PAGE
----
Marcus Claudius Marcellus (consul 166 BC)

Marcus Claudius Marcellus (died c. 148 BC) was Roman consul for the years 166 BC (together with Gaius Sulpicius Gallus), for 155 BC (with Publius Cornelius Scipio Nasica Corculum), and for 152 BC (with Lucius Valerius Flaccus).

Statue of Claudio Marcelo in Córdoba (Spain)


He was apparently the son of Marcus Claudius Marcellus (consul 196 BC), censor in 189 BC and the grandson of Marcus Claudius Marcellus, the five-times consul.


In 169 BC, he served as a praetor, being assigned to Hither and Farther Spain.[1]

In 155 BC, he celebrated a triumph against the Apuani.

In 152 BC he assumed his third Consulship and replaced the previous Consul, Quintus Fulvius Nobilior, in his command against the Celtiberians in Spain.[2] Having arrived with reinforcements, he negotiated the surrender of Ocilis and defeated the Nergobriges, before they and the other Celtiberian tribes of the Arevaci, the Belli, and the Titthi, sued for peace with Rome. Marcellus sent ambassadors back to the Senate in Rome, urging them to accept the peace proposals and end the long war in Spain. The Senate however, refused and began gathering a new army to be again sent to Spain the following year, appointing Lucius Licinius Lucullus, Consul-Elect for 151 BC, to replace Marcellus once his term as Consul expired.[3] Upon learning of this, Marcellus nevertheless remained resolved to make peace in Spain and end the war before Lucullus' arrival. However, the Arevaci then attacked Nergobriga, the city of the Nergobriges, and broke the truce agreed with Marcellus. In retaliation, the Romans marched to besiege the Arevaci capital of Numantia; however, before the assault could begin, the Numantines re-opened negotiations for peace and, in a conference with Marcellus, the Numantine leader, Litenno, offered to make peace with Rome on behalf of the Arevaci, Belli and Titthi. Delighted, Marcellus accepted the offer and, the tribes having handed over the required hostages and money as guarantees that they would not break their promise, concluded the war in Spain before Lucullus and his army arrived.[4]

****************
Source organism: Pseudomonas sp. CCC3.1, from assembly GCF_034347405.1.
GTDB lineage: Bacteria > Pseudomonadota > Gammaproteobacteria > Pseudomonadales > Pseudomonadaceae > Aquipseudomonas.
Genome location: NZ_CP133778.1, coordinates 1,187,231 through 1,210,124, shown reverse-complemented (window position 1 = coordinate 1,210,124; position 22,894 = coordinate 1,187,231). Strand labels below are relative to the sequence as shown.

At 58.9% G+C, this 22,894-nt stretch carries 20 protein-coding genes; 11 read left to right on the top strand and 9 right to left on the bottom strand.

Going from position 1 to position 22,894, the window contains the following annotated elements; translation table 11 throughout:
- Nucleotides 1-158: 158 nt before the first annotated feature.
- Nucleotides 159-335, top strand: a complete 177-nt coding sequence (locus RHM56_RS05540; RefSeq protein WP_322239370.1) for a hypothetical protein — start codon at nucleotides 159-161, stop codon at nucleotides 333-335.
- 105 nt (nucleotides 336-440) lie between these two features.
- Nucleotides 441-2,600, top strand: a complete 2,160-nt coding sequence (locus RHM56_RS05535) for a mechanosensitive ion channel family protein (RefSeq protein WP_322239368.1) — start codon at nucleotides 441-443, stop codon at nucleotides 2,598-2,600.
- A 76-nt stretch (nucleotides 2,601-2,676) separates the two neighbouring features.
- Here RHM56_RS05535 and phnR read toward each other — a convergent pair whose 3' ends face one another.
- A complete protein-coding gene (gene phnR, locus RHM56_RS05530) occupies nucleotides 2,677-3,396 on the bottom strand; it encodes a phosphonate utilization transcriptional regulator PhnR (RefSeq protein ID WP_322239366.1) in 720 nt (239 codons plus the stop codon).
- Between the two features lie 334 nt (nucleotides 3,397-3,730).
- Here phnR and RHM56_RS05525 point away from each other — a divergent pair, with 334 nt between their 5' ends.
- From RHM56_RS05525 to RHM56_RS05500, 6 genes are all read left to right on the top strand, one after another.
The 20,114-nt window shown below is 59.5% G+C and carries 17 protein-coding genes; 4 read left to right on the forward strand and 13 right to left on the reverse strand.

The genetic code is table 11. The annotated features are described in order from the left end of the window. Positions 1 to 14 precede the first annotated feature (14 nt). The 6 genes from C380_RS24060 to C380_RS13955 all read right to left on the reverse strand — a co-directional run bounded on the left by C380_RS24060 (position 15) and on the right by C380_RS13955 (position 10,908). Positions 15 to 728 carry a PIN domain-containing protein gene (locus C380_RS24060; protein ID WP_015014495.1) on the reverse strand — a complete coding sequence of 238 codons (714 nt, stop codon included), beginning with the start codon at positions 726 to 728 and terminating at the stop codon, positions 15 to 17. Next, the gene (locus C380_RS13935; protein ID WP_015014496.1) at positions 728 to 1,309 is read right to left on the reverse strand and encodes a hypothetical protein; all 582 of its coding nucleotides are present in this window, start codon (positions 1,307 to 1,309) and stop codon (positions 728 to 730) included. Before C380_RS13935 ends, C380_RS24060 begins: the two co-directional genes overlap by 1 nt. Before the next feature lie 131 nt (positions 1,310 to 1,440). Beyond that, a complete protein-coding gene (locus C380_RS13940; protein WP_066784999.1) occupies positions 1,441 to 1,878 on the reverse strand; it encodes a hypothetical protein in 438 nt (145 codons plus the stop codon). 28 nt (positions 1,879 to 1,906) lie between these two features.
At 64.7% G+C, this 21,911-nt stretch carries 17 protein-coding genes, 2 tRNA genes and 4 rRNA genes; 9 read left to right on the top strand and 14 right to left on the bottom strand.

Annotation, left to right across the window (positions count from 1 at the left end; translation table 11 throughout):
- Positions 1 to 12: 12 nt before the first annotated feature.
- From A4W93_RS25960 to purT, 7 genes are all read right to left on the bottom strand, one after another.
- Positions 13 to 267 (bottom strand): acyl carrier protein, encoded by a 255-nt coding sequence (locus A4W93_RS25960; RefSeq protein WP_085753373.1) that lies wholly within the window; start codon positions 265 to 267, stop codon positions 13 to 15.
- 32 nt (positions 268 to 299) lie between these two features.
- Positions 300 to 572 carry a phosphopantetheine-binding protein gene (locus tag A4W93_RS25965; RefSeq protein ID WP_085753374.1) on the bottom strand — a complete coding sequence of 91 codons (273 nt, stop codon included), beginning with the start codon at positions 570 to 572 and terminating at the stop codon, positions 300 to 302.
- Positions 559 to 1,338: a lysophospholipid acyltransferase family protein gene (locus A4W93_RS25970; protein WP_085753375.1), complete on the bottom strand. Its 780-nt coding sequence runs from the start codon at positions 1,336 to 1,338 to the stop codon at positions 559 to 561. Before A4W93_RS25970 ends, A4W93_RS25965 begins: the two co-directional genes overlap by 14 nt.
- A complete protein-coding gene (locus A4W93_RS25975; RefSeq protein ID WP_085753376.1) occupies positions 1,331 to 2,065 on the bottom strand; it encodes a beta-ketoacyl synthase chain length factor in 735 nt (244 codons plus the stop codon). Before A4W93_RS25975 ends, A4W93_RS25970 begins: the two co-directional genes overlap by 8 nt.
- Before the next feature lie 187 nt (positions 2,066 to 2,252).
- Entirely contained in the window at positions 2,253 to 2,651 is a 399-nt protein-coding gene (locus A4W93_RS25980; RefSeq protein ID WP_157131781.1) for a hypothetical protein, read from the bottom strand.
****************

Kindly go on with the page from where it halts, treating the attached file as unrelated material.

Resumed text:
City founderEdit

He founded Corduba (Córdoba, Spain) in 169 BC.


  1. ^ Livy, XLIII.14-15
  2. ^ Appian, Roman History, Book 6 'The Wars in Spain,' s.48
  3. ^ Appian, Roman History, Book 6 'The Wars in Spain,' s.49
  4. ^ Appian, Roman History, Book 6 'The Wars in Spain,' s.50
Political offices
Preceded by Consul of the Roman Republic
166 BC
with Gaius Sulpicius Gallus
Succeeded by
Preceded by Consul of the Roman Republic
155 BC
with Publius Cornelius Scipio Nasica Corculum II
Succeeded by
Preceded by Consul of the Roman Republic
152 BC
with Lucius Valerius Flaccus
Succeeded by